The route to rehabilitation
Following the emissions scandal in 2015, Volkswagen was locked out of the capital markets. But with a successful €8bn issue in March, the German car manufacturer is back.
It has been a long drive back to the capital markets for Volkswagen following a fraud dating back to 2006, when engineers for the German auto manufacturer realised that there was no chance of a new diesel engine meeting pollution standards in the US. The company’s solution to the problem was software that was then used to cheat emission tests.
When the news about the scam broke almost a decade later in September 2015, the push-back was immediate and the Wolfsburg-based company found itself shut out of polite society. Over the next couple of weeks, Volkswagen’s share price crashed from around €170 to €92, its five-year credit default swaps jumped from 74bp to 306bp, it found itself embroiled in court cases across the world, and had to book €16.2bn of provisions to cover initial risks stemming from the crisis – though the court cases keep on coming.
But there is a sign that the company has turned the corner.
“Our quarterly figures were positively impacted by the strong performance of the group brands, the launch of new, compelling products and solid earnings in western Europe,” said CEO Matthias Müller, presenting a 44% jump in the company’s Q1 profits in early May. “Our efforts to improve efficiency and productivity across all areas of the company are also paying off,” he added.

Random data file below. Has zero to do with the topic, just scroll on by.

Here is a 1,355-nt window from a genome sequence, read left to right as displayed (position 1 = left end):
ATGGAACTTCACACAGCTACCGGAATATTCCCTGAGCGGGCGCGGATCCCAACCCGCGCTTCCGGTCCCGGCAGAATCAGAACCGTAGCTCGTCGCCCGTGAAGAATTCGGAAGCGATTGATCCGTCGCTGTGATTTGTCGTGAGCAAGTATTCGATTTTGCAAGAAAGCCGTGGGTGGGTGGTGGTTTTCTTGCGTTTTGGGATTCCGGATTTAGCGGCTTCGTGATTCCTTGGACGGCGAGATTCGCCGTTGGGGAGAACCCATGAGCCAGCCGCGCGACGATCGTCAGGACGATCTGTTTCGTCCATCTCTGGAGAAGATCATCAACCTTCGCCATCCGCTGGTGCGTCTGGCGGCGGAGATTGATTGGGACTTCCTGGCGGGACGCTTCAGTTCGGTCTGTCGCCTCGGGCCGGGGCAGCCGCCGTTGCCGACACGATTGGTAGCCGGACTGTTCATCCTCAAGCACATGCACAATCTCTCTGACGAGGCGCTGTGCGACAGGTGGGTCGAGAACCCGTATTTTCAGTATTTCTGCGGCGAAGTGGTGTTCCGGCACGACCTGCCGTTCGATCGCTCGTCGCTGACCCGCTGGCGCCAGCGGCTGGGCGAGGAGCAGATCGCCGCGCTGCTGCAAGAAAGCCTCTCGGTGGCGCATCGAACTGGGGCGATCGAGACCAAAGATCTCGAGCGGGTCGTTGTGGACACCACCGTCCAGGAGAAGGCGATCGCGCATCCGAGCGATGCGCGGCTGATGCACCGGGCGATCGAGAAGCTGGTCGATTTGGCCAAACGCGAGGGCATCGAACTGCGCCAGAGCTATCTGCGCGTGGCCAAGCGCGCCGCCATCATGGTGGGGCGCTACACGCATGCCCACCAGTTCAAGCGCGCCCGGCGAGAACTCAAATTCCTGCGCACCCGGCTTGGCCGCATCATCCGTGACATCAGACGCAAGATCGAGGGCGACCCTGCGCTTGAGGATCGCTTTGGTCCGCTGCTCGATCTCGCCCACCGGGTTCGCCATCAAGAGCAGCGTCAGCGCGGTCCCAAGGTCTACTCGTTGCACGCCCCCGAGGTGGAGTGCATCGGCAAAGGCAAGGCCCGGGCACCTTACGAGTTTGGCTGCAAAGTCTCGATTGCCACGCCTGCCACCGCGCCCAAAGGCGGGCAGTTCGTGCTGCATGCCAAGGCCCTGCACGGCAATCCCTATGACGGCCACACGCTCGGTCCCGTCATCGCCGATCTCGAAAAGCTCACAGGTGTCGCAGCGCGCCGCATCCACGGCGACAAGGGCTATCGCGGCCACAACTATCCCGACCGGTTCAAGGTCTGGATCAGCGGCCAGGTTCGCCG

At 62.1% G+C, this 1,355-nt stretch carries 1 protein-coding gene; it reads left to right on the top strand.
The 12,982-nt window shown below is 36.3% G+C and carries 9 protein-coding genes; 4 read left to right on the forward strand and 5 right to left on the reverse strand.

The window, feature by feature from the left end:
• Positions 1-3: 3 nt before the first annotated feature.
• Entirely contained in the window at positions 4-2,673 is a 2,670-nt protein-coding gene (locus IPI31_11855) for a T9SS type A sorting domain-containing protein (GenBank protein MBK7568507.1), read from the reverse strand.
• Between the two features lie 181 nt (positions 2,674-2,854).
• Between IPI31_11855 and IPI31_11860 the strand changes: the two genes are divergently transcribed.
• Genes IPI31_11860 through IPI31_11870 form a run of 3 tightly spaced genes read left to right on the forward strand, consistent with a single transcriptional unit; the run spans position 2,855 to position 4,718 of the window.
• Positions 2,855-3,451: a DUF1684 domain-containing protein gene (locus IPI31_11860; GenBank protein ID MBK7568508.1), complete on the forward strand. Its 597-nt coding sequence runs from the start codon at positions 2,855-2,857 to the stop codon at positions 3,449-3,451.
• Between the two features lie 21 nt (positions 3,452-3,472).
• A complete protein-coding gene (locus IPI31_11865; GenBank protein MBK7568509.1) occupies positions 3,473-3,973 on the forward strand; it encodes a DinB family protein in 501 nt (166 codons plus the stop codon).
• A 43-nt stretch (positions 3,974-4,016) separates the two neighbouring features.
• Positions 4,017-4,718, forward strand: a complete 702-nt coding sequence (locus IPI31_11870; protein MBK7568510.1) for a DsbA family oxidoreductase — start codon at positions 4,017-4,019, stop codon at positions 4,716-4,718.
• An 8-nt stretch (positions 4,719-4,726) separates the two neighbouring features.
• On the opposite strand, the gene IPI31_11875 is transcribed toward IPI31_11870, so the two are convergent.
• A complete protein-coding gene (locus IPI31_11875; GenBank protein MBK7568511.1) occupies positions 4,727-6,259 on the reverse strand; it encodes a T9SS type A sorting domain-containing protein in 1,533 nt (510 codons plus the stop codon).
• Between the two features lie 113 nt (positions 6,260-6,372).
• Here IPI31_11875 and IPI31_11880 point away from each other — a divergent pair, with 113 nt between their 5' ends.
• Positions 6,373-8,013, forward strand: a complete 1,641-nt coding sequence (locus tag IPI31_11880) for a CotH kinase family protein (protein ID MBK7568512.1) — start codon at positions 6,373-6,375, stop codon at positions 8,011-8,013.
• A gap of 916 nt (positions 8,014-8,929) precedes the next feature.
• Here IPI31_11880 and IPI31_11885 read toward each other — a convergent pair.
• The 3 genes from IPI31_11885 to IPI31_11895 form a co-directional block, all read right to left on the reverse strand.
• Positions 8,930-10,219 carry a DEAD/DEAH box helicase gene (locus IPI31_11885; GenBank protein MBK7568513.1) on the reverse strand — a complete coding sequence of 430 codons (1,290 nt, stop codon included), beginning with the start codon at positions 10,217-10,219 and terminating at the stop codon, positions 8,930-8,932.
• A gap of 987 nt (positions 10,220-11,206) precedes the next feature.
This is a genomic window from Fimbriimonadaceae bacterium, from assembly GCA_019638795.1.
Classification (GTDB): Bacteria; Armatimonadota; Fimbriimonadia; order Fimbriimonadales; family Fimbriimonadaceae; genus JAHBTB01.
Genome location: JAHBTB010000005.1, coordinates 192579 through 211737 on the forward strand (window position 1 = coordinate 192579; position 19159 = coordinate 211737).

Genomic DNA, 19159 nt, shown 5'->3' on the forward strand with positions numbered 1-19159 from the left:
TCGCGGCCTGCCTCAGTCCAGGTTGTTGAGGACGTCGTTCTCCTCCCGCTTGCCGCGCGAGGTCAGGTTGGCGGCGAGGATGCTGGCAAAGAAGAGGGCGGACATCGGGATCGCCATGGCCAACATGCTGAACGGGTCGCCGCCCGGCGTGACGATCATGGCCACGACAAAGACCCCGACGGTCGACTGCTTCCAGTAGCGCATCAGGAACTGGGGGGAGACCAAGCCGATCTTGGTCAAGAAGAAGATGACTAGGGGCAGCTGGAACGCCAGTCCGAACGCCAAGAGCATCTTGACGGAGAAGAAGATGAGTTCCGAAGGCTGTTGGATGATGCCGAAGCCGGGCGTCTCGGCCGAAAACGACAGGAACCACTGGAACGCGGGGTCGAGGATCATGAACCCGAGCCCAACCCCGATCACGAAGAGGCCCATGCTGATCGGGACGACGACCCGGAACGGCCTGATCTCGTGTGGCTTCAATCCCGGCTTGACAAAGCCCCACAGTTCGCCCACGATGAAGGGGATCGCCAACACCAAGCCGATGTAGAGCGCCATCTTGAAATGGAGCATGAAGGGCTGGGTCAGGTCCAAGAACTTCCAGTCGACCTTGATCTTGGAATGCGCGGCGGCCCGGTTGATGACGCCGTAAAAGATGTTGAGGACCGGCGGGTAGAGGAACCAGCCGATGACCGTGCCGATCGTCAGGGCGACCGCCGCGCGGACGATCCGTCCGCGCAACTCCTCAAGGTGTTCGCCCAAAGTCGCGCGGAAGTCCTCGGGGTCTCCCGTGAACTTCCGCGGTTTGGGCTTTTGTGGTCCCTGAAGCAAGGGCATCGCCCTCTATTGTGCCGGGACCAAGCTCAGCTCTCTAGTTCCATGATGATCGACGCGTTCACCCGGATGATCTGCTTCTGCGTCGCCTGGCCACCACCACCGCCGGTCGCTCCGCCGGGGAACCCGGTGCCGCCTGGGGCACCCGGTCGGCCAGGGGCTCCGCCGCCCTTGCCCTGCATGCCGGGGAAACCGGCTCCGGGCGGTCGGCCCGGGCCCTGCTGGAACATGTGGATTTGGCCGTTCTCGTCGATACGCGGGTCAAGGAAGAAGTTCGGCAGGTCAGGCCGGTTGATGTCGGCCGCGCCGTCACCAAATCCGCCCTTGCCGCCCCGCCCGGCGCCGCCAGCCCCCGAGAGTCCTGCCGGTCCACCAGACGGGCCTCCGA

It is not all that has changed. Perhaps worst of all for a company that was the biggest issuer of corporate bonds in Europe from 2011 until late 2015, according to figures from Dealogic, Volkswagen was downgraded by the ratings agencies – it is now rated A3/BBB+/BBB+ with negative outlook by all three – and found itself locked out of the capital markets. Its €750m 0.75% August 2020s, for example, gapped out as far as mid-swaps plus 259bp.
Making the best of a bad hand, VW spent the last year as a slick and efficient issuer in the securitisation market - the one sector that remained open to it. Market soothsayers predicted that it was considering re-entry into the bond market when, in mid January, its Swedish subsidiary Scania saw significant demand for a €500m FRN.
It proved to be the case, and Volkswagen was able to return to polite society with a mammoth €8bn four-tranche bond at the end of March.
There were concessions on pricing it is true - around a 25bp pick-up at guidance that tightened in to roughly 15bp at pricing - but books that reached €24bn showed reinvigorated appetite for the name.
The two-year €2.5bn floating-rate tranche priced at 30bp over three-month Euribor; the €1.5bn four-year at mid-swaps plus 45bp; the €1.5bn six-year at mid-swaps plus 80bp; and the €2.5bn 10-year at mid-swaps plus 115bp.